The Maldives has been battling the global pandemic COVID-19 since early last year with intervals of respite over the course of one year. Like the rest of the world, the country has also adapted to the ways of living in the new normal with facemasks and trying to avoid potential lockdowns by keeping a safe distance from one another.
But the safest way to avoid another devastating wave of the infection or more debilitating lockdown measures is simple; get the COVID vaccine.
It is highly impressive that the world has produced not only one but several vaccines against the COVID-19 disease and more impressive yet that the Maldives had joined the many countries opting to vaccinate its population against the pandemic.
The Maldives began its COVID vaccination program in February this year and the program has received well-rounded support from the majority of the country.
The government has targeted to get at least 90% of the eligible population vaccinated by the end of August. But the burden of making sure that the program is successful does not only fall on the shoulders of the government but also on individuals too.
Why do we need vaccination?
Most anti-vaxxers argue that even if one receives the COVID vaccine, it does not prevent that person from contracting the virus. This is true, individuals who receive the vaccine are still susceptible to the illness but what the vaccine does is prepare the body in its fight against the illness.
When the vaccine is injected into a patient, it prompts the immune system to start making antibodies and primes it to attack any coronavirus infection. It also helps in preventing the elder generation as well as those who are at risk due to other complications of health.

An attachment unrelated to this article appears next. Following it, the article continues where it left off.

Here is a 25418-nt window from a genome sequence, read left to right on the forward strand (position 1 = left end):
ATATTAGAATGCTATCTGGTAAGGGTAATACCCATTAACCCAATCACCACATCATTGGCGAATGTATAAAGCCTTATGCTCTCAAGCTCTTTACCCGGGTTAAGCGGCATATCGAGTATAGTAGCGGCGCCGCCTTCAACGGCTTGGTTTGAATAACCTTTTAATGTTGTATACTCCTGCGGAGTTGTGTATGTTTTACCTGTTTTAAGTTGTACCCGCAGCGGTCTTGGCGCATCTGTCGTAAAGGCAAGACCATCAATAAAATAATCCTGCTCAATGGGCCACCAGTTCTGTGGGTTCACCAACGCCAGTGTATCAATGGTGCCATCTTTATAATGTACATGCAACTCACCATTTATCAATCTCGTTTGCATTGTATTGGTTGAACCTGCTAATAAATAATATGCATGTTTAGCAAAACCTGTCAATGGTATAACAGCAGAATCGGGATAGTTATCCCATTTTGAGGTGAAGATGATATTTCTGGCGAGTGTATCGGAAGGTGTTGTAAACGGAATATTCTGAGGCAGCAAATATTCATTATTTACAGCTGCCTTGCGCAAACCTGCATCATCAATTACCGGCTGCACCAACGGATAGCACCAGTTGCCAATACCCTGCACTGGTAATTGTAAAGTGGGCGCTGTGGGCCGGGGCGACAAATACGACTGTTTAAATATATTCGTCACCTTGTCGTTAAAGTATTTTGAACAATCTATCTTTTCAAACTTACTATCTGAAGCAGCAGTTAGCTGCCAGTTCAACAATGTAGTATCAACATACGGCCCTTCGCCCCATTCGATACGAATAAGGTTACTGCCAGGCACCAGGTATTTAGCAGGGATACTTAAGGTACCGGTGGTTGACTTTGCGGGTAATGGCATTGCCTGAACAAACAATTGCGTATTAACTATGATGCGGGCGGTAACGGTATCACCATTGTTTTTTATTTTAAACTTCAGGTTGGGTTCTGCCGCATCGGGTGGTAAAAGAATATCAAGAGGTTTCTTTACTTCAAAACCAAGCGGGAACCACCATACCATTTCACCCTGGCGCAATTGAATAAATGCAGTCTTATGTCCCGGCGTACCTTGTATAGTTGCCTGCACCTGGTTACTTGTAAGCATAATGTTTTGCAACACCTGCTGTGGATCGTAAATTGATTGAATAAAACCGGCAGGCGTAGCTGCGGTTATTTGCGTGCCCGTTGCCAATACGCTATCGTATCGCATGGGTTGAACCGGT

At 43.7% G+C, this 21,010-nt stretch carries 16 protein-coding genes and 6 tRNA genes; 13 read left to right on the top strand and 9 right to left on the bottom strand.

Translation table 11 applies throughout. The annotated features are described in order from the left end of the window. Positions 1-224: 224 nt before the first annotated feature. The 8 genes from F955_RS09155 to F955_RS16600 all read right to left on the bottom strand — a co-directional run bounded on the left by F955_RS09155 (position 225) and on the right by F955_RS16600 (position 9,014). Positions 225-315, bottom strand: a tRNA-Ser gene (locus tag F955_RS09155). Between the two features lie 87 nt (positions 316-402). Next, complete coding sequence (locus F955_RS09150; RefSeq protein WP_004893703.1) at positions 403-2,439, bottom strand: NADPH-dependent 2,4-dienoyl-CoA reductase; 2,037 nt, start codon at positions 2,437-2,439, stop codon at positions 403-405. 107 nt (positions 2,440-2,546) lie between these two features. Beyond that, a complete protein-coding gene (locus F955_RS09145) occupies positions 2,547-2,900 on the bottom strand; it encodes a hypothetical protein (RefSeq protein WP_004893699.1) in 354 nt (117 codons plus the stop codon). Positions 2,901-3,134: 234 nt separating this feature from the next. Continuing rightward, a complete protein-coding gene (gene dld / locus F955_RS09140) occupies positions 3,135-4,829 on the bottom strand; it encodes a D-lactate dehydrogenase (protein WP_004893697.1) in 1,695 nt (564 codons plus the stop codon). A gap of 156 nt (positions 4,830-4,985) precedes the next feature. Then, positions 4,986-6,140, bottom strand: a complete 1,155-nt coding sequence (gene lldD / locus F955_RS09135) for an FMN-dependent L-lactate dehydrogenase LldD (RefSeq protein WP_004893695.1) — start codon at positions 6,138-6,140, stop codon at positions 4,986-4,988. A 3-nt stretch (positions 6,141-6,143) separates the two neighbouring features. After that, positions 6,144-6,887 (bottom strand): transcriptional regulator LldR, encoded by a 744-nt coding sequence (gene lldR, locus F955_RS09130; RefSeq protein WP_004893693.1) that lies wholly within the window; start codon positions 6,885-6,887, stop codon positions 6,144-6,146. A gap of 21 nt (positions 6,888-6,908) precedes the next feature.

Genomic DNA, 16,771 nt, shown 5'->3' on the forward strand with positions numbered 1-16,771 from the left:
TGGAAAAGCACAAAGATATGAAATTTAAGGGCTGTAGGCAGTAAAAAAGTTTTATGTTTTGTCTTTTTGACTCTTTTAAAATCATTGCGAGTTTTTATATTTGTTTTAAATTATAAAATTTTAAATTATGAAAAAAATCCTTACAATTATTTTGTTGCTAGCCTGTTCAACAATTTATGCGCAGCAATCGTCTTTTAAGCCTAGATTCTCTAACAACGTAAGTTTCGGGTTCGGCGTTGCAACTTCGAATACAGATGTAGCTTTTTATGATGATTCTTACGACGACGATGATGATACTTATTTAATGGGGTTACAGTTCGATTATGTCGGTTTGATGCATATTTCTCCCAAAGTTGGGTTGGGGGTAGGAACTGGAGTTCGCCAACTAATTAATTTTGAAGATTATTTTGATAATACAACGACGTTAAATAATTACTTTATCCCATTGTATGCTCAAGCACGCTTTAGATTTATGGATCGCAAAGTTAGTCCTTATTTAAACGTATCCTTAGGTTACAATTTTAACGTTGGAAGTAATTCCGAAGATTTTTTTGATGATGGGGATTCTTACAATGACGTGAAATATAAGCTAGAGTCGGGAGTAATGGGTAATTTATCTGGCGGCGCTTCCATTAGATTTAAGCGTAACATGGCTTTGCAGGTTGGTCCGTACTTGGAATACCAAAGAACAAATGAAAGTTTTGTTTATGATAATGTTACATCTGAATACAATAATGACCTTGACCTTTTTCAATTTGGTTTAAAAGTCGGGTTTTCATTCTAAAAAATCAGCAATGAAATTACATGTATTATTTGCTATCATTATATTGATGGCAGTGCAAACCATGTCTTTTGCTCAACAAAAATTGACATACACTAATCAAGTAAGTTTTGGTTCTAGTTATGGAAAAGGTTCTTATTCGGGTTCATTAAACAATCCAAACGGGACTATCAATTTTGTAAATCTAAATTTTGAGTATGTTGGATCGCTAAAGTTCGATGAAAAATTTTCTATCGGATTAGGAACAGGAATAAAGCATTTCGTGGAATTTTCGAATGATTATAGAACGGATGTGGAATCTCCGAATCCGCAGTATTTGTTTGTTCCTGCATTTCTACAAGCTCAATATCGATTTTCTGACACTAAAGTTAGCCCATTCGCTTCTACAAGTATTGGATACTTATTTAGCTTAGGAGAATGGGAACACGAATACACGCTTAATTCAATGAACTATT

If one listens to the information passed from the health agency and other relevant authorities getting the vaccination is the most essential way of fighting the virus as it helps to control the effects of the COVID-19.
Therefore, if the two-dose of vaccine have been administrated it helps one's body fight the virus before it can cause too much damage and help in curing a person before they get critical. At the moment there are two brands of vaccine which is available in the Maldives which are AstraZeneca and Sinopharm.
Is the information not adequate to get vaccinated?
The reason why many are still to get their shots is a mystery but could it be due to inadequate information or maybe misinformation?
Social media and the internet may be rife with why a person must get their COVID shots to fight the pandemic but there is also an abundance of untrue information about the vaccination. Like how it affects a woman's chances of having children to other irrational and untrue information.
It is on the authorities to separate the information from the misinformation and present it to the public in a manner that is both accessible and effective. HPA's 'Halubelunn' program does just that by getting together experts and answering questions about COVID vaccinations.
What needs to be done to get the vaccine?
Long gone are days that put an individual at risk of contracting the COVID-19 illness while in line to get vaccinated against the disease because of the long and winding queues often times lacking the 3ft social distance.
Now, you can just make an appointment and set the time of the vaccination at your own convenience while you can also get vaccinated by just walking into the vaccination centers.
To make an appointment to get the vaccination done all you have to do is to log in to the HPA’s vaccination portal fill in the details of the national identity card and fill in the information on the day and time to make the appointment. After the appointment is fixed an SMS will be sent to the phone. When you go to the appointment the SMS should be shown to get the vaccination.
Is the vaccine mandatory?
Getting vaccinated is not mandatory, however, if more people administrate the vaccine, it would mean that we will be able to return closer to normal.
As an individual, if you get vaccinated you are reducing the chance of being infected and reducing the chance of passing it on to those who are at high risk.
Though vaccination is not mandatory, HPA had said starting next month there would be restrictions for those who refuse to vaccinate against the pandemic and these restrictions can be implemented in eating establishments, domestic airports, public transport vehicles, and by public service providers.
HPA had also said those who are not vaccinated can also be restricted by offices.
Education Ministry had also said that starting from next month, only double-dosed parents would be allowed to enter school grounds.